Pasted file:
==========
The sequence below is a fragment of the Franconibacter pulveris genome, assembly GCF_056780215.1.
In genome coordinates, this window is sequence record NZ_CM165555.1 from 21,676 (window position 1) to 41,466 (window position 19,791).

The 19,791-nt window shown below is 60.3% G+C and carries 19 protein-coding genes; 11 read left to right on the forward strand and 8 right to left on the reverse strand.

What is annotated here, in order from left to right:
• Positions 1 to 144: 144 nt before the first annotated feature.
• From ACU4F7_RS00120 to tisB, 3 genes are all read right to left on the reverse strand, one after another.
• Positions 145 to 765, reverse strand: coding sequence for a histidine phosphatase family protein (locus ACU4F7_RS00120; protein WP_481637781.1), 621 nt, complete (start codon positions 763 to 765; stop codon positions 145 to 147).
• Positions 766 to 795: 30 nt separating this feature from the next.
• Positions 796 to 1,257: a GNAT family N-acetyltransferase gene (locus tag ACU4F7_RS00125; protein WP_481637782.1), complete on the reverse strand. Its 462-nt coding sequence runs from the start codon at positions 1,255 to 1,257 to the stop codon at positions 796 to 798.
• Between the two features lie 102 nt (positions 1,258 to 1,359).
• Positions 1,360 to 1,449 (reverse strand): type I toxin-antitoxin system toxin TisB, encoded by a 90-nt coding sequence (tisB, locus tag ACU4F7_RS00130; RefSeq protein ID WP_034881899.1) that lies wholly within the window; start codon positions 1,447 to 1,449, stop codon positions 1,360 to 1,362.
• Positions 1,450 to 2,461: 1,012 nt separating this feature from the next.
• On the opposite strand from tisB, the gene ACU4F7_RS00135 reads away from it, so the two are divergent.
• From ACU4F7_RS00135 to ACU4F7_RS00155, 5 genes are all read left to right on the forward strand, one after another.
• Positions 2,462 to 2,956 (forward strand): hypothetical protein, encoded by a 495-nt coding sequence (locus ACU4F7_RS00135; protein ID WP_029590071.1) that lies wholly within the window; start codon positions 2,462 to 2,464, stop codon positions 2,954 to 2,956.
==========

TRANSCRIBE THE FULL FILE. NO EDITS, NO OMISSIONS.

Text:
The sequence below is a fragment of the Franconibacter pulveris genome, assembly GCF_056780215.1.
In genome coordinates, this window is sequence record NZ_CM165555.1 from 21,676 (window position 1) to 41,466 (window position 19,791).

The 19,791-nt window shown below is 60.3% G+C and carries 19 protein-coding genes; 11 read left to right on the forward strand and 8 right to left on the reverse strand.

What is annotated here, in order from left to right:
• Positions 1 to 144: 144 nt before the first annotated feature.
• From ACU4F7_RS00120 to tisB, 3 genes are all read right to left on the reverse strand, one after another.
• Positions 145 to 765, reverse strand: coding sequence for a histidine phosphatase family protein (locus ACU4F7_RS00120; protein WP_481637781.1), 621 nt, complete (start codon positions 763 to 765; stop codon positions 145 to 147).
• Positions 766 to 795: 30 nt separating this feature from the next.
• Positions 796 to 1,257: a GNAT family N-acetyltransferase gene (locus tag ACU4F7_RS00125; protein WP_481637782.1), complete on the reverse strand. Its 462-nt coding sequence runs from the start codon at positions 1,255 to 1,257 to the stop codon at positions 796 to 798.
• Between the two features lie 102 nt (positions 1,258 to 1,359).
• Positions 1,360 to 1,449 (reverse strand): type I toxin-antitoxin system toxin TisB, encoded by a 90-nt coding sequence (tisB, locus tag ACU4F7_RS00130; RefSeq protein ID WP_034881899.1) that lies wholly within the window; start codon positions 1,447 to 1,449, stop codon positions 1,360 to 1,362.
• Positions 1,450 to 2,461: 1,012 nt separating this feature from the next.
• On the opposite strand from tisB, the gene ACU4F7_RS00135 reads away from it, so the two are divergent.
• From ACU4F7_RS00135 to ACU4F7_RS00155, 5 genes are all read left to right on the forward strand, one after another.
• Positions 2,462 to 2,956 (forward strand): hypothetical protein, encoded by a 495-nt coding sequence (locus ACU4F7_RS00135; protein ID WP_029590071.1) that lies wholly within the window; start codon positions 2,462 to 2,464, stop codon positions 2,954 to 2,956.